including ingleside, outer mission park and excelsior, supervisor asha safai. >> thank you everyone. there's been a lot of speakers today. one of the things that distinguishes my district as we have the highest number of working families and men and women who are represented in organized labor in the entire city. representing the excelsior, the outer mission, mission, ingleside, lakeview, all of those neighborhoods, we have more -- or one in four households is a household of organized labor. organized labor is why i am standing here today. i am standing here on the shoulders and side-by-side with my brothers and sisters in the janitor's union. let's give it up for the president all got miranda. [applause] eight years ago, she took me under her wing. may he rest in peace, our friend
bob morale as it -- bob mireles and the union. those are the two groups that brought me into the labor movement, and like many of you that are sitting in the audience both as organizers, both as community members, and as men and women of labor, i was on the front line and played a very small role but an a very small role but an important role to help pass this -- help it get past the finish line. what that means to me is i will never forget the hard work that went into this. i'li will never forget the voics of organized labor, and it will help to guide me each and every day as i make decisions here on the board of supervisors. in the wake of the janus decision, as many of you have heard, it was a very, very hard week for labor. but one thing we know about organized labor, we always stand up and fight. we will continue to fight and we will honor this victory and we will carry it forward and carry it forward for many more, and never backed down from the horrible decisions that are
coming down from the federal government. thank you again and thank you for such a wonderful victory for the men and women and to the working families of san francisco. [applause] >> thank you. as we look forward to the fourth of july weekend and the celebration of our nation's independence, we should be mindful that the 15-dollar an hour minimum wage represents a different type of independence for san francisco workers. thank you everyone for attending today. we will have food shortly. please stick around and we can all get to know each other better. thank you again. [applause]excited.
>> when we had that big rainstorm last year that was racing down this hill i went out and when there was a break in the weather to make sure that was clear and that was definitely debris that draws down i make sure i have any bathroom we me and sweep that away that makes a big difference sfwrts can fleet floated and every year we were coming home he it was rainey noticed it the water with hill high on the corner and she was in her rain boats so she had fun doing that. >> i saved our house.
>> so adopt a drain 25 >> so adopt a drain 25 locations that you can - working for the city and county of san francisco will immerse you in a vibrant and dynamic city that's on the forefront of economic growth, the arts, and social change. our city has always been on the edge of progress and innovation. after all, we're at the meeting of land and sea. - our city is famous for its iconic scenery, historic designs, and world-class style. it's the birthplace of blue jeans, and where "the rock" holds court over the largest natural harbor on the west coast. - our 28,000 city and county employees play an important role in making san francisco what it is today. - we provide residents and visitors with a wide array of services, such as improving city streets and parks, keeping communities safe, and driving buses and cable cars. - our employees enjoy competitive salaries,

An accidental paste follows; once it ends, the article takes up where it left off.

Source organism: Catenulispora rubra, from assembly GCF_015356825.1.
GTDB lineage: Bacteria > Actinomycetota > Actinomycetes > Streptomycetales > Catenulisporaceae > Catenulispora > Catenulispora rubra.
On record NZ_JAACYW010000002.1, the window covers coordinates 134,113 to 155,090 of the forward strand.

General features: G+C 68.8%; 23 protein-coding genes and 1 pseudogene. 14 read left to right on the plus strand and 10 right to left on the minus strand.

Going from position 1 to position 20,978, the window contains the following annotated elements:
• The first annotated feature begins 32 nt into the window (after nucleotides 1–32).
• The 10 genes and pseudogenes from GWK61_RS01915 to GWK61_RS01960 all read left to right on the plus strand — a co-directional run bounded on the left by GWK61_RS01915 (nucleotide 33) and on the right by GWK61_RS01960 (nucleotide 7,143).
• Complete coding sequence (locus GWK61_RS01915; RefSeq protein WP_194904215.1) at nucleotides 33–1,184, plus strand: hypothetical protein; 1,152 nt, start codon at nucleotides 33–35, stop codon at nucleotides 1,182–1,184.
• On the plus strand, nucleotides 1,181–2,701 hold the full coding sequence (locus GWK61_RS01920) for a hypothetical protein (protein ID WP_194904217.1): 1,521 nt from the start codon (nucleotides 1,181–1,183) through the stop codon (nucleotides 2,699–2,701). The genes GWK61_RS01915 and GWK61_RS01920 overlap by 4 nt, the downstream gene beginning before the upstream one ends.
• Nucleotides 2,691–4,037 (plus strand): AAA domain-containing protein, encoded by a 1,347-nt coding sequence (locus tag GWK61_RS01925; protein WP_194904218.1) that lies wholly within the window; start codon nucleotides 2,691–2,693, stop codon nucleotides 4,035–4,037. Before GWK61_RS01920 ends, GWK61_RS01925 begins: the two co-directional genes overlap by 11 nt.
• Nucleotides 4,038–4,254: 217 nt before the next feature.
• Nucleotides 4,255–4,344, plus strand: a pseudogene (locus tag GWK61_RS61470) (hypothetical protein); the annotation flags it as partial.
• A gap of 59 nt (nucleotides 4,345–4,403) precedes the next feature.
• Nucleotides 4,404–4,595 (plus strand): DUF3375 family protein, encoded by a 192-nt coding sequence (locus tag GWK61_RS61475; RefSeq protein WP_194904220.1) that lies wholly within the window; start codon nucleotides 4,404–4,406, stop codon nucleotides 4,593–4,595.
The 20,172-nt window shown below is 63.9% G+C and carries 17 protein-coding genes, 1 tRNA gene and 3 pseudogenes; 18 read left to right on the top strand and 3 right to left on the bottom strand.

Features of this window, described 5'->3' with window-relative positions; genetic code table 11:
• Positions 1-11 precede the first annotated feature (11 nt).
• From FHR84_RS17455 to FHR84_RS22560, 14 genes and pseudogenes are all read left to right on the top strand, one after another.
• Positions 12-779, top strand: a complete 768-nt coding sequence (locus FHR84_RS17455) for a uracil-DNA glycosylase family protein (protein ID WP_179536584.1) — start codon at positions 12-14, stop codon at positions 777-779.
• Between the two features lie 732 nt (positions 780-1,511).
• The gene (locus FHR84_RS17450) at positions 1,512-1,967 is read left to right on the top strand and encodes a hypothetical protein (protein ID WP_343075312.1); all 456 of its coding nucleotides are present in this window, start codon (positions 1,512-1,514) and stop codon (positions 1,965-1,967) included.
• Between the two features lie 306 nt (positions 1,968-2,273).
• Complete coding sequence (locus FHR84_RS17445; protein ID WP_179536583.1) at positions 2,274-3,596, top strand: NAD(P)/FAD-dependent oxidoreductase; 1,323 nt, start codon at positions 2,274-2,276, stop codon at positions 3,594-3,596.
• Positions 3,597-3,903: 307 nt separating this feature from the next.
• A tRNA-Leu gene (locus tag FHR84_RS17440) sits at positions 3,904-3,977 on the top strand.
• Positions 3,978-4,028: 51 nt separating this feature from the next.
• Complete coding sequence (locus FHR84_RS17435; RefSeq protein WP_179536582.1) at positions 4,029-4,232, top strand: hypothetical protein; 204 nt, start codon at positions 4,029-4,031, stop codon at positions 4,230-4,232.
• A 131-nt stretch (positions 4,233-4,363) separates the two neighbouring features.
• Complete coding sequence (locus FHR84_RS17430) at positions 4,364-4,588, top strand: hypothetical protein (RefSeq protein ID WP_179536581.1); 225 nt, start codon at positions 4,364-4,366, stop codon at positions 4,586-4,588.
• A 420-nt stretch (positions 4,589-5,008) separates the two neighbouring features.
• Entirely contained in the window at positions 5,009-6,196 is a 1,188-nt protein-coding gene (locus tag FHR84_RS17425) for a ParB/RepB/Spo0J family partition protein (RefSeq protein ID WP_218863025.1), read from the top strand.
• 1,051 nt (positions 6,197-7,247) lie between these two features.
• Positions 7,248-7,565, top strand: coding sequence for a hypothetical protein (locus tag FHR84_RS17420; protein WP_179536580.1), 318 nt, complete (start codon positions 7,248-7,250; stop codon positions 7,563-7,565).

as well as generous benefits programs. but most importantly, working for the city and county of san francisco gives employees an opportunity to contribute their ideas, energy, and commitment to shape the city's future. - thank you for considering a career with the city and county of san francisco. >> i personally love the mega jobs. i think they're a lot of fun. i like being part of a build that is bigger than myself and outlast me and make a mark on a landscape or industry. ♪ we do a lot of the big sexy jobs, the stacked towers,
transit center, a lot of the note worthy projects. i'm second generation construction. my dad was in it and for me it just felt right. i was about 16 when i first started drafting home plans for people and working my way through college. in college i became a project engineer on the job, replacing others who were there previously and took over for them. the transit center project is about a million square feet. the entire floor is for commuter buses to come in and drop off, there will be five and a half acre city park accessible to everyone. it has an amputheater and water marsh that will filter it through to use it for landscaping. bay area council is big here in the area, and they have a gender
equity group. i love going to the workshops. it's where i met jessica. >> we hit it off, we were both in the same field and the only two women in the same. >> through that friendship did we discover that our projects are interrelated. >> the projects provide the power from san jose to san francisco and end in the trans bay terminal where amanda was in charge of construction. >> without her project basically i have a fancy bus stop. she has headed up the women's network and i do, too. we have exchanged a lot of ideas on how to get groups to work together. it's been a good partnership for us. >> women can play leadership role in this field.
>> i tell him that the schedule is behind, his work is crappy. he starts dropping f-bombs and i say if you're going to talk to me like that, the meeting is over. so these are the challenges that we face over and over again. the reality, okay, but it is getting better i think. >> it has been great to bond with other women in the field. we lack diversity and so we have to support each other and change the culture a bit so more women see it as a great field that they can succeed in. >> what drew me in, i could use more of my mind than my body to get the work done. >> it's important for women to network with each other, especially in construction. the percentage of women and men